"LUCID, FORLORN, CONSCIOUSNESS is walled-up; it perpetuates itself," writes Antoine Roquentin, the narrator of Jean-Paul Sartre's 1938 novel, Nausea, the classic study of alienation and existential absurdity. In 1973 Eugene Ionesco, in The Hermit, presented another character devoured by nameless fears and frustrated aspirations and tormented by the imminence of death and the pointlessness of all social arrangements.
Now two Austrian novelists have taken up this uncomfortable theme -- Peter Handke and Gerhard Roth. Handke in his 1975 novel, A Moment of True Feeling, traces the actions of an Austrian diplomat in Paris who one day awakens to discover the his life is meaningless and the world around him just as inexplicable. Gerhard Roth in Winterreise (first published in German in 1978) relates the story of a teacher named Nagl who is infected with "an oceanic feeling of loneliness" and the sense that "life was a vegetating thing, just as the earth was nothing special in the universe." He quits his job and heads off for Italy, a sexually greedy if otherwise conventional woman forming no inconsiderable part of his luggage.
These novels constitute a modern genre, the Vagaries of Urban Ennui. In English such diverse writers as Julian Gloag and Joan Didion (and a host of imitators) have swelled the melancholy chorus. In this genre everything if filtered through the consciousness of an educated, generally personable character in his or her thirties or forties who one day for no particular reason finds the quotidian intolerable and derisively arbitrary -- and takes off on an unplanned journey (or at least an aleatory tour of the back alleys of a great city). The caracter divides his time between calibrating his own moods (sudden tears, unprompted despair, love for all humanity and a fear of turning violent) and noticing with appalled relish the banal, bizarre things going on around him (middle-class people behaving in middle-class ways). These activities are punctuated by the protagonist's mysterious dreams, bouts of brutal sex and feelings of omniscience that alternate with feelings of confusion, inadequacy, self-loathing. Posed against all this dismalness are Things of Value, those pieties the main charactrer wanly cherishes but no longer believes in: manual labor, childhood, innocence, traditional religion.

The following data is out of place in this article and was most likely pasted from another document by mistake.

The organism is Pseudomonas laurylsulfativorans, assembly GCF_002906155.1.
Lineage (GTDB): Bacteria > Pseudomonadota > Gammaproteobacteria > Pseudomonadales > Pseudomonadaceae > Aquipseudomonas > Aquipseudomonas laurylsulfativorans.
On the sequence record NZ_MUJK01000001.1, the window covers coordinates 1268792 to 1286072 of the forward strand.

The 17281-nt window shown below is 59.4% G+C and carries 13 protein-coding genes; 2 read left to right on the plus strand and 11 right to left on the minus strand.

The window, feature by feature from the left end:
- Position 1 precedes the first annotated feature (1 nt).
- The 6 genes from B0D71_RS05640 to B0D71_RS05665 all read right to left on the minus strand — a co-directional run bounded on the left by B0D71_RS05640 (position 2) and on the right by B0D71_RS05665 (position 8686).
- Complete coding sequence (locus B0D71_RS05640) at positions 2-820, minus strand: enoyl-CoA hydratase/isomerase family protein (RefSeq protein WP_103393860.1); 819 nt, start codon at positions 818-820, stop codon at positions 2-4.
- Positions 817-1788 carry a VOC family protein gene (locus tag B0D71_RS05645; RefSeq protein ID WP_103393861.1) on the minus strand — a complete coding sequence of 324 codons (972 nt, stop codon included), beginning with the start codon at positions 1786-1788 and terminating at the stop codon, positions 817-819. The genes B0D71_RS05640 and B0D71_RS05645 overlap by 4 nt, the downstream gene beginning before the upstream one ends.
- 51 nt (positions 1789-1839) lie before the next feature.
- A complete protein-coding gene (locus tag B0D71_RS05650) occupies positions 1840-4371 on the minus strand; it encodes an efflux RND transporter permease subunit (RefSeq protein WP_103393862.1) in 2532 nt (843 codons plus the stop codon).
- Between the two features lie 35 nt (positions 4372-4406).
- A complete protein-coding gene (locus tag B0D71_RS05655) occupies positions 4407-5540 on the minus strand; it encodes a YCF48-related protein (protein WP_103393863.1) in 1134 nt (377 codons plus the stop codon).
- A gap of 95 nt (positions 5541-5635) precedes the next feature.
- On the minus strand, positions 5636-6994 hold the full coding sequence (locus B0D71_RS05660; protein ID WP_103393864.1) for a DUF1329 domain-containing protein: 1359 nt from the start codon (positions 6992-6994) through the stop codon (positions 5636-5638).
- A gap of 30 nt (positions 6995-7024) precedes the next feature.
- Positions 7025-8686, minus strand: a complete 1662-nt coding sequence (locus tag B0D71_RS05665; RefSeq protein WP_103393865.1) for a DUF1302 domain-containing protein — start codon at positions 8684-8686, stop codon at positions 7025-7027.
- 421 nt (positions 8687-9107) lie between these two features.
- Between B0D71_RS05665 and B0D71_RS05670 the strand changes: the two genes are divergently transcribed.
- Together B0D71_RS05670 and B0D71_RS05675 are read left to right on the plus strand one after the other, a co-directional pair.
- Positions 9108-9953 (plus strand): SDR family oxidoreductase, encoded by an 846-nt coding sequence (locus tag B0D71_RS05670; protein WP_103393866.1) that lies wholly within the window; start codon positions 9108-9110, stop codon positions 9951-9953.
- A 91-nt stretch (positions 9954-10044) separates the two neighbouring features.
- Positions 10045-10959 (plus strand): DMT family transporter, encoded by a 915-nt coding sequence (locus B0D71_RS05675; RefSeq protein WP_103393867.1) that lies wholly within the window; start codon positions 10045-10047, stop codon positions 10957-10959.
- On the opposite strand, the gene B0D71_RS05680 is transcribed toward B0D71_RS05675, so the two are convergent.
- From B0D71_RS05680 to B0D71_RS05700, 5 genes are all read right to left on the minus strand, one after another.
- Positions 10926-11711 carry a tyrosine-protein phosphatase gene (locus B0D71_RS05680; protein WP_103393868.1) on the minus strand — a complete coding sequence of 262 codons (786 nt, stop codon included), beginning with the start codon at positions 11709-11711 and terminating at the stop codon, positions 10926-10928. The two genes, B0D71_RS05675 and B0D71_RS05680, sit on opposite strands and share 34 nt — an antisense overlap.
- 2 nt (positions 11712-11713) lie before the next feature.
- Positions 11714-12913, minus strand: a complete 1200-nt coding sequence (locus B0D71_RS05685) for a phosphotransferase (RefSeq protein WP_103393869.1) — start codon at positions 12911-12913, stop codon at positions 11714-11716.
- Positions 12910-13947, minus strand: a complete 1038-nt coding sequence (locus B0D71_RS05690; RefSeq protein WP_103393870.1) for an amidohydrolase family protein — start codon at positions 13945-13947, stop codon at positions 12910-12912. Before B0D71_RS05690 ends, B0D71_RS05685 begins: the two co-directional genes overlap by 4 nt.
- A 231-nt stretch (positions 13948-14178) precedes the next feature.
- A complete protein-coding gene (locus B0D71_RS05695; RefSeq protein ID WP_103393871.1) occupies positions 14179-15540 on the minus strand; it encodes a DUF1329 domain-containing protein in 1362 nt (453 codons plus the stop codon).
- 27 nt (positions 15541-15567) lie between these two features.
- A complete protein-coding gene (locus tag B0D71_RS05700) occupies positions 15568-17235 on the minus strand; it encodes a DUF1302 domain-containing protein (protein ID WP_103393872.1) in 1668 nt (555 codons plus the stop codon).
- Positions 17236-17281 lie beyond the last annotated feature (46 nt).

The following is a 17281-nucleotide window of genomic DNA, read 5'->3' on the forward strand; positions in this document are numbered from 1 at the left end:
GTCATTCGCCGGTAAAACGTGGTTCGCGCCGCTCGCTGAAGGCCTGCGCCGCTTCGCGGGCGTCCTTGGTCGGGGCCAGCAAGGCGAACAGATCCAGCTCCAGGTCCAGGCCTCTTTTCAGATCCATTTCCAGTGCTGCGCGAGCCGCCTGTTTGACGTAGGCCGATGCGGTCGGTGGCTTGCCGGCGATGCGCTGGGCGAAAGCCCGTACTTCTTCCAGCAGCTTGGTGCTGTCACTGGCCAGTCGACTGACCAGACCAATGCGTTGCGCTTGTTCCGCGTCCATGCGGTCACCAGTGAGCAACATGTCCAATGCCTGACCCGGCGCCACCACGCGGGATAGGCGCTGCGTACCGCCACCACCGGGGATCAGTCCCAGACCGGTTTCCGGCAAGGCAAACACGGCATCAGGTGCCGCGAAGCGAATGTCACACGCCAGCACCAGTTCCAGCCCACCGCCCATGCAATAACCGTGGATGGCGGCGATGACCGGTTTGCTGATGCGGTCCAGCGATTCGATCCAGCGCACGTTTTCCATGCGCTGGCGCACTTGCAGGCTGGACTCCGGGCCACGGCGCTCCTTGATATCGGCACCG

There are differences, of course, among the various miners of this literary vein. Roth, for instance, is less cerebral, less impacted, less ingenious than Handke and far more lyrical. Winterreise has a surface as intricate and smooth as marquetry and descriptions that reveal a sure sense of color, light, place. In Venice "the houses turned pale like crab shells drying in the sun." In Rome, Nagl studies the statues of angels flanking Bernini's bridge: "Above the many whirls in the flowing river, the angels loomed white and beautiful, with large wings and pleated robes, like creatures of an icy, light-flooded planet. In the hard sunshine, which pierced through the rain clouds, the angels seemed to radiate a distant northern light, giving the water underneath a silvery shimmer."
The prose is almost always seductive. Similarly, the trajectory the plot describes is drawn with a strong, clean line. Nagl has a bear-like exterior that conceals a wounded, irritable sensitivity: Anna is presented as little more than a sex object and subject, though she is beguiling in both roles. We follow them on their aimless, entranced and usually alcoholic safari through Naples, Rome and Venice one winter (the title refers to Schubert's song cycle about the unhappy wanderer). While staggering about these cities, Nagl compares himself with his now-dead grandfather, a laborer who had accepted his difficult lot with stoicism, even gratitude. Nagl, however, questions his work. He cannot reconcile himself to teaching children to be compliant, obedient, conformist. In Italy Nagl thinks he "didn't want to return to life, to a country that took care of him, but demanded, in exchange, work that had nothing to do with him."
Roth's novel (the first of his books to be translated into English) is better observed, more skillfully written and more socially rooted than most other works in this genre. But it is a genre, an Ecole de Desespoir, one that seems to many readers automatically profound; this is the apotheosis of Chic Bleak. I don't question that the modern world can be viewed through dark glasses darkly, but to do so in a way so thoroughly predictable lacks (dare I say it?) originality. Interestingly, Kafka and Beckett, usually linked to these other writers, are actually quite different, for they invent their fictional worlds from the ground up. They are not pretending to transcribe modern life. We do not feel that they are stacking the cards against us, omitting those moments that might mitigate the suffering of their characters. No, Kafka and Beckett create every detail of the lives they render -- the castle, the court system, the desolate plain, the noose -- and this exalted work of the imagination is, in itself, exhilarating. What's more (could this be a crucial difference?), Kafka and Beckett are always piercingly funny.